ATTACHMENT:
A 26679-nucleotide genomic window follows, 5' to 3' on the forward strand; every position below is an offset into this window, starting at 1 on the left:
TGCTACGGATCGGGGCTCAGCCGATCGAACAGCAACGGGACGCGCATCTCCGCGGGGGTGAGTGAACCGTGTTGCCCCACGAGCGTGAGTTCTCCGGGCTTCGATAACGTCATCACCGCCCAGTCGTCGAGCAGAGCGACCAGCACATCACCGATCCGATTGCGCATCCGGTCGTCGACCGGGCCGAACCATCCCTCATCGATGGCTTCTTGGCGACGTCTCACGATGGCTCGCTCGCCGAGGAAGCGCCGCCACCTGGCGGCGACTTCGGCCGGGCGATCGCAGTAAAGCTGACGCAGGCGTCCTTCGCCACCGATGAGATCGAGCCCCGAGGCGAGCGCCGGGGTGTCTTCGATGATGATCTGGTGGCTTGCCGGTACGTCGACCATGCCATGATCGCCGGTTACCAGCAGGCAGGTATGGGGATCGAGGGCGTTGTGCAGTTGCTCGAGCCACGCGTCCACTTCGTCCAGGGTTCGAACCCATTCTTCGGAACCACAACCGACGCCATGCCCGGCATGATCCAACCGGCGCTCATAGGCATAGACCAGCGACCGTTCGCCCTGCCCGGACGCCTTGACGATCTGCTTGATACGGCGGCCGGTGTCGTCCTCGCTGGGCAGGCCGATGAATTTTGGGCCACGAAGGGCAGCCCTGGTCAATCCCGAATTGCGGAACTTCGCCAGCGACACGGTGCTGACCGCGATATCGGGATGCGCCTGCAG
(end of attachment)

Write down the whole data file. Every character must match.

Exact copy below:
A 26679-nucleotide genomic window follows, 5' to 3' on the forward strand; every position below is an offset into this window, starting at 1 on the left:
TGCTACGGATCGGGGCTCAGCCGATCGAACAGCAACGGGACGCGCATCTCCGCGGGGGTGAGTGAACCGTGTTGCCCCACGAGCGTGAGTTCTCCGGGCTTCGATAACGTCATCACCGCCCAGTCGTCGAGCAGAGCGACCAGCACATCACCGATCCGATTGCGCATCCGGTCGTCGACCGGGCCGAACCATCCCTCATCGATGGCTTCTTGGCGACGTCTCACGATGGCTCGCTCGCCGAGGAAGCGCCGCCACCTGGCGGCGACTTCGGCCGGGCGATCGCAGTAAAGCTGACGCAGGCGTCCTTCGCCACCGATGAGATCGAGCCCCGAGGCGAGCGCCGGGGTGTCTTCGATGATGATCTGGTGGCTTGCCGGTACGTCGACCATGCCATGATCGCCGGTTACCAGCAGGCAGGTATGGGGATCGAGGGCGTTGTGCAGTTGCTCGAGCCACGCGTCCACTTCGTCCAGGGTTCGAACCCATTCTTCGGAACCACAACCGACGCCATGCCCGGCATGATCCAACCGGCGCTCATAGGCATAGACCAGCGACCGTTCGCCCTGCCCGGACGCCTTGACGATCTGCTTGATACGGCGGCCGGTGTCGTCCTCGCTGGGCAGGCCGATGAATTTTGGGCCACGAAGGGCAGCCCTGGTCAATCCCGAATTGCGGAACTTCGCCAGCGACACGGTGCTGACCGCGATATCGGGATGCGCCTGCAG